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Undercarriage has three wheels in tricycle formation; no suspension on any wheels. Push-right to-left nosewheel steering independent from yaw control. No brakes. Aluminium-tube framework with optional pod. Engine mounted below wing driving pusher propeller. Dacron used for covering wing and underside of mid-chord spar.
The Kasperwing 1-80 was designed by W. Kasper in collaboration with Steve Grossruck and the prototype constructed in 1976. The Kasper effect allows the 1-80 to make vertical approach to landing while remaining stable in all three axes during a descent at 160ft/min. with a 154 lb. pilot. It has a twin spar wing, each wing having six ribs folded into a flattened 'S' shape to give a stable profile. The Kasper can be summarized as twin rudders carried on tripod struts at the extremity of each wing in such a way that the rudders are also used as vortex generators and as air brakes.
Powered by Zenoah G25B, 25 hp. engine with a max cruise speed of 45 mph. Length 10', span 35', chord 5.6', height 11' and total wing area of 180 sq. ft.
Source: Cascade Ultralites 1983 promotional brochure.
United States Patent # 3,831,885
This is Figure
1 from the above patent. It is a perspective view of the aircraft
at rest, with all the directional control airfoils and vortex generating
and control airfoils in their neutral positions.
by Witold A. Kasper
wingtip rudders are the second roll control system which also have the
dual function of yaw control. In order to balance out the aerodynamic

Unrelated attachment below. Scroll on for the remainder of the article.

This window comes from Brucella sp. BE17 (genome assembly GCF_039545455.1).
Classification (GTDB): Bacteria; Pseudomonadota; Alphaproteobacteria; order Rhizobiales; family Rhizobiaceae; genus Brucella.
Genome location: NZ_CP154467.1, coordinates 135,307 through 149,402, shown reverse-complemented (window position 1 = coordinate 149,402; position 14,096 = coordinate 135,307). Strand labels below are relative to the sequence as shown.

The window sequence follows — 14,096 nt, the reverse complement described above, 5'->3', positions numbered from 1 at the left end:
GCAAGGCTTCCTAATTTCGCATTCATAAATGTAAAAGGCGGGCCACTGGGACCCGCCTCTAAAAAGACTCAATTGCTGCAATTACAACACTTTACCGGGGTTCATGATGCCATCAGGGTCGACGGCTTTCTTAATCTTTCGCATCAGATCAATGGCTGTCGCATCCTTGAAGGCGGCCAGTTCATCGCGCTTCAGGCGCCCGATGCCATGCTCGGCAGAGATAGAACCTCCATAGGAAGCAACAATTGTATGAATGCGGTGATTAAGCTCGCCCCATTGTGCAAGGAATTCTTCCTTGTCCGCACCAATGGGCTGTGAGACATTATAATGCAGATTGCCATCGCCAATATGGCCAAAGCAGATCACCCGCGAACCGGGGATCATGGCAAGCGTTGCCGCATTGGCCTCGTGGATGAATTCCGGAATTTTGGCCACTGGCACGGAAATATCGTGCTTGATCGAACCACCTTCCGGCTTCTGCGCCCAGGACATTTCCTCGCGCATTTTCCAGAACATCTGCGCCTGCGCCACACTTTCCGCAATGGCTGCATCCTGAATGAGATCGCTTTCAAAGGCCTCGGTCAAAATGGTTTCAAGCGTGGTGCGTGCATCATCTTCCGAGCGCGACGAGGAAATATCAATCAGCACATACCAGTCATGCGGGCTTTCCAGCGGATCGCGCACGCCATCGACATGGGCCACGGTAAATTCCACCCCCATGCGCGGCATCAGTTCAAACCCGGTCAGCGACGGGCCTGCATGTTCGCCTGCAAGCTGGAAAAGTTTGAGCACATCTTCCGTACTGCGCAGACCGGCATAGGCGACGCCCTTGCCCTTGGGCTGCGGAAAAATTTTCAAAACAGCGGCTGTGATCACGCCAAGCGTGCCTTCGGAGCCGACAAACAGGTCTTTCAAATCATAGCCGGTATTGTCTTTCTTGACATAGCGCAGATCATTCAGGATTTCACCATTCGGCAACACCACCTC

force on the deflected rudder, an aerodynamic balance forward of the hinge
line is provided. (Fig. III-8)
wrote: "The shape of the wing has to be rectangular, not tapered.
The reason is that pitch control is affected by changing the spanwise lift
distribution. We must have lift at that part of the wing where the
elevators are located. The wingtip stabilizers help to obtain an
ellipitical lift distribution. When the elevators are moved up or
down, this ellipitcal lift distribution changes to a more or less triangular
one, causing a considerable shift of the center of pressure inboard or
outboard and, due to sweepback, forward or rearward."
The figures at the left show, from top to bottom, normal horizontal flight, nose down flight, nose up flight and, rolling flight. Kasper used the bird symbology, since he felt his aircraft were as close as any yet designed to simulate controlled flight like the birds. He had extensively studied birds and insects throughout his life trying to find why they flew so well and man's inventions did not.
Again, Kasper wrote: "The concepts that I have presented are facts, not theories only, proven by flying and testing Flying Wings of my own design. My research also serves to explain why earlier designs of flying wings and tailless airplanes by others, both in this country and Europe, were failures and based on wrong assumptions. I hope my fellow airplane and glider designers are open-minded enough to accept what I have offered as a contribution to their search for a safer and better air vehicle. Let us fly like a BIRD!"
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